·         Once the inside part of the autoclave is clean, carefully re-install the tray rack and plates and ensure that they are properly inserted into the unit. 


·         Add clean distilled water into the reservoir to the appropriate level (usually marked).


Monthly - Generally, monthly cleaning involves the following steps:


·          Run the flush system - This involves draining the reservoir, re-filling with clean, distilled water as well as an ounce of speed-clean sterilizer. This part of cleaning also involves some of the steps mentioned in weekly cleaning (e.g. running 30-minute cycle, draining and re-filling the reservoir again, etc)


·         Using speed-clean sterilizer cleaner and a small bristle brush, clean the door gasket, gasket ring and the dam gasket - These parts should be removed in order to be cleaned properly. 


·         Remove the trays and rack and wipe with a soft dry cloth. The filter should be cleaned using speed-cleaner sterilizer and clean water.


·         Testing the biological indicators - This step is normally carried out in order to verify sterility. Normally, this involves sending a processed part to a third party lab for culture. 


·         Pressure relief valve check - One aspect of monthly cleaning involves pressure relief valve check. This is largely dependent on the type of autoclave, instructions are provided in the operation manual for different types of autoclaves. 

Sterilizing without an Autoclave

Without an autoclave, there are several methods that can be used to sterilize various materials/substances.

These include:


Dry-heat sterilization - Given that an autoclave is not used in dry-heat sterilization, a higher temperature is normally used. In addition, the material is exposed to higher temperatures for a longer period of time. For this reason, dry-heat sterilization is generally recommended for material that can withstand high temperatures (particularly non-aqueous materials). 

The two main types of dry-heat sterilizers which include; static air sterilizer (using an oven where hot air rises from the bottom of the unit) and forced-air sterilizers (this is where a motor-driven blower allows for heated air to be circulated throughout the chamber). 

One of the biggest advantages of dry-heat sterilization is that it can be easily installed and is easy to use. Given that chemicals are not used, corrosion is not a big issue. However, because a very high temperature is used (dry heat), this technique can only be used to sterilize certain materials. The method is time-consuming which is one of the main disadvantages. 


Filtration - This method is not FDA-approved and therefore not commonly used for sterilization. However, it's used in some settings and involves the use of membranes with pores that are smaller in size than bacteria. It's usually used to sterilize thermolabile material. Although it's still used in some settings, a good number of scientists have questioned its effectiveness.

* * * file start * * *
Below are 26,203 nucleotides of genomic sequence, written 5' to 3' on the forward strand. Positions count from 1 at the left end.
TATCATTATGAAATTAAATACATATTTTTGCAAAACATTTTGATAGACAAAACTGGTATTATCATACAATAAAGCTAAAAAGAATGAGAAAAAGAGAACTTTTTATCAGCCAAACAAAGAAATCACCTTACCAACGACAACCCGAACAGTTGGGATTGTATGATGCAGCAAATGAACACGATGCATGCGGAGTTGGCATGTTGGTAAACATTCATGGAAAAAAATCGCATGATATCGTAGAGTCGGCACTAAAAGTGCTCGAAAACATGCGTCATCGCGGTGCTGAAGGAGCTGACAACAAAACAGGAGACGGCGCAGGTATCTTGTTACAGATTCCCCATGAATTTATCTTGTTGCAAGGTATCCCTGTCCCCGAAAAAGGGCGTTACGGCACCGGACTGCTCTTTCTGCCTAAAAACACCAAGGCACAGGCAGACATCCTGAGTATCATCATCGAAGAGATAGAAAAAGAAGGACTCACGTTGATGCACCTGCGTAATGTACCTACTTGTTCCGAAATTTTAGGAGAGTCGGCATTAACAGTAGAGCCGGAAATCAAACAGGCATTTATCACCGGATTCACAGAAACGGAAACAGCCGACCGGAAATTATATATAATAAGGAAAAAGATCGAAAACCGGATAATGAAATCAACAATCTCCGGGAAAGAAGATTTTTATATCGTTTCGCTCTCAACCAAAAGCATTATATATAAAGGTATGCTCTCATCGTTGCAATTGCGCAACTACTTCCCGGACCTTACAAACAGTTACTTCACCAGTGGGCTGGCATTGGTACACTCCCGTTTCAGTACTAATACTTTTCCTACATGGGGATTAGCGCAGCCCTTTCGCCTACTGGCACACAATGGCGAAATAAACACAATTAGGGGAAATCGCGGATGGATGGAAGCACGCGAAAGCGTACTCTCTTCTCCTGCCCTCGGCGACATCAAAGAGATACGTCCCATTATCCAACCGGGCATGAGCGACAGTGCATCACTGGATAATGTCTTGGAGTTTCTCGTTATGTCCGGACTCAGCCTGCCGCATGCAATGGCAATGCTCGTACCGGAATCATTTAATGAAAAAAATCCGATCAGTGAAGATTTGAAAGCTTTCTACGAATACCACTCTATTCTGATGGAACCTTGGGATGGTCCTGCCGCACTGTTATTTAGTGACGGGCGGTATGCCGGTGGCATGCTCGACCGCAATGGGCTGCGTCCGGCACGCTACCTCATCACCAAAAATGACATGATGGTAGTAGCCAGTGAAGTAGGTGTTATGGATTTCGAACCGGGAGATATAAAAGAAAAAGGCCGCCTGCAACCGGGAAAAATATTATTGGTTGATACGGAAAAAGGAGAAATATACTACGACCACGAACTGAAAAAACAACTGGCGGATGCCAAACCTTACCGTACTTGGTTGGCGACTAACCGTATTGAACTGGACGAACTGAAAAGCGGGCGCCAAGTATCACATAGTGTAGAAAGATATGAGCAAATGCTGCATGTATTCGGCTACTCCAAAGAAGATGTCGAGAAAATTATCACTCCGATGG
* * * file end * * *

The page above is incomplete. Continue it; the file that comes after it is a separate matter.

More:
Ionizing radiation - This method of sterilization involves the use of cobalt 60 gamma rays or electron beams. Although it has been used to sterilize a number of materials/substances including medical devices and tissue, ionizing radiation, like filtration, is not yet FDA-cleared.

It's one of the more dangerous methods and therefore only used by a few well-trained technicians. In addition to being a costly sterilization method, this method has also been shown to affect the integrity of cells in tissues (causing mutations in DNA). 


Gas sterilization - Gas sterilization involves the use of various highly volatile substances. Because of their nature, they have to be mixed with other gases (inert gases) in order to reduce their toxicity. The efficiency of gases used here (e.g. ethylene oxide) is largely dependent on the concentration of the gas. 



Some of the other methods used for sterilization include:   


·         Using infrared radiation - Infrared radiation is commonly used to sterilize certain medical equipment 


·         Peracetic acid (vapor) - Although this method has not been cleared by the FDA, it has been used to destroy various microorganisms within a short period of time


·         Formaldehyde steam - In this method, the material being sterilized is exposed to a series of formaldehyde steam in a chamber



Of Interest in the Laboratory:

Return to Laboratory Centrifuge

Return to Laboratory Accessories

Return from Autoclave information to MicroscopeMaster home


Boston Career Institute (BCI Inc.). (2014). steam sterilization, how it all works.

Festus Oyawale and A. E. Olaoye. (2007). Design and Construction of an Autoclave.

Louise Simmers. (2001). Diversified Health Occupations.  

Mana Sezdi and Gamze Yoleri. (2014). Sterilization performance of autoclave units on cannular materials. 

M Dion. (2013). Steam Sterilization Principles. 



Find out how to advertise on MicroscopeMaster!